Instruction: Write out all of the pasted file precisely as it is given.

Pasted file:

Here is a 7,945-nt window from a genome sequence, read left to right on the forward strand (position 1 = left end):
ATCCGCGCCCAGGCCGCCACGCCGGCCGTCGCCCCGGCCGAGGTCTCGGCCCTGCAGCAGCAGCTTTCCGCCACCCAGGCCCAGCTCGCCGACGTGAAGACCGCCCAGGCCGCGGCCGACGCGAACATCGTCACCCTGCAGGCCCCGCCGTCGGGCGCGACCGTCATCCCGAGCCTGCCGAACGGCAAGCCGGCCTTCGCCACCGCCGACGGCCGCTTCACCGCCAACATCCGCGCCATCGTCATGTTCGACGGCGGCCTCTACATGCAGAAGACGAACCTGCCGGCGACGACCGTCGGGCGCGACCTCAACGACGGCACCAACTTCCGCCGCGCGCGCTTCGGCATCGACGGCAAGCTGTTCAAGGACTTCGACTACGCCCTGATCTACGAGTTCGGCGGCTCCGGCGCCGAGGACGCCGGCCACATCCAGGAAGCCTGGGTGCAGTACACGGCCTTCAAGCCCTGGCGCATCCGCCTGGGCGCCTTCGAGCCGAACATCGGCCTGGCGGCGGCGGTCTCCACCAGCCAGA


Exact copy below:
Here is a 7,945-nt window from a genome sequence, read left to right on the forward strand (position 1 = left end):
ATCCGCGCCCAGGCCGCCACGCCGGCCGTCGCCCCGGCCGAGGTCTCGGCCCTGCAGCAGCAGCTTTCCGCCACCCAGGCCCAGCTCGCCGACGTGAAGACCGCCCAGGCCGCGGCCGACGCGAACATCGTCACCCTGCAGGCCCCGCCGTCGGGCGCGACCGTCATCCCGAGCCTGCCGAACGGCAAGCCGGCCTTCGCCACCGCCGACGGCCGCTTCACCGCCAACATCCGCGCCATCGTCATGTTCGACGGCGGCCTCTACATGCAGAAGACGAACCTGCCGGCGACGACCGTCGGGCGCGACCTCAACGACGGCACCAACTTCCGCCGCGCGCGCTTCGGCATCGACGGCAAGCTGTTCAAGGACTTCGACTACGCCCTGATCTACGAGTTCGGCGGCTCCGGCGCCGAGGACGCCGGCCACATCCAGGAAGCCTGGGTGCAGTACACGGCCTTCAAGCCCTGGCGCATCCGCCTGGGCGCCTTCGAGCCGAACATCGGCCTGGCGGCGGCGGTCTCCACCAGCCAGA